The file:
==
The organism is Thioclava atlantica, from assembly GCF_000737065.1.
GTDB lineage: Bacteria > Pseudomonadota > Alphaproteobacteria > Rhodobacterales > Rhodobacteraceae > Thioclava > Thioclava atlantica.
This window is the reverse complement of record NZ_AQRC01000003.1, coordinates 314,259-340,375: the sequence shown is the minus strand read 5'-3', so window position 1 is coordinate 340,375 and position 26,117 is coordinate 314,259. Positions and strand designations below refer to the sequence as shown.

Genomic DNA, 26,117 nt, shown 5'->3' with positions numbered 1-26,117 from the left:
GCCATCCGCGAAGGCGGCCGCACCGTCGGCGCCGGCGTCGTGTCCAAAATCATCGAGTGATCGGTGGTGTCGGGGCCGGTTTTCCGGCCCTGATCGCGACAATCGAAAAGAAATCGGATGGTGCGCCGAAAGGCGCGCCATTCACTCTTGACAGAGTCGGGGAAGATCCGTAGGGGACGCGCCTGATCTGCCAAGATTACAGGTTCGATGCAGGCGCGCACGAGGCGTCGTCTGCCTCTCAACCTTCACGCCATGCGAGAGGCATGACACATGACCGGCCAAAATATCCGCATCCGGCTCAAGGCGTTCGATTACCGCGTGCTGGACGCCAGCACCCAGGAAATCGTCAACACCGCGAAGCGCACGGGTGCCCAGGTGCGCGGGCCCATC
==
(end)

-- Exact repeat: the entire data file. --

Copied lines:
The organism is Thioclava atlantica, from assembly GCF_000737065.1.
GTDB lineage: Bacteria > Pseudomonadota > Alphaproteobacteria > Rhodobacterales > Rhodobacteraceae > Thioclava > Thioclava atlantica.
This window is the reverse complement of record NZ_AQRC01000003.1, coordinates 314,259-340,375: the sequence shown is the minus strand read 5'-3', so window position 1 is coordinate 340,375 and position 26,117 is coordinate 314,259. Positions and strand designations below refer to the sequence as shown.

Genomic DNA, 26,117 nt, shown 5'->3' with positions numbered 1-26,117 from the left:
GCCATCCGCGAAGGCGGCCGCACCGTCGGCGCCGGCGTCGTGTCCAAAATCATCGAGTGATCGGTGGTGTCGGGGCCGGTTTTCCGGCCCTGATCGCGACAATCGAAAAGAAATCGGATGGTGCGCCGAAAGGCGCGCCATTCACTCTTGACAGAGTCGGGGAAGATCCGTAGGGGACGCGCCTGATCTGCCAAGATTACAGGTTCGATGCAGGCGCGCACGAGGCGTCGTCTGCCTCTCAACCTTCACGCCATGCGAGAGGCATGACACATGACCGGCCAAAATATCCGCATCCGGCTCAAGGCGTTCGATTACCGCGTGCTGGACGCCAGCACCCAGGAAATCGTCAACACCGCGAAGCGCACGGGTGCCCAGGTGCGCGGGCCCATC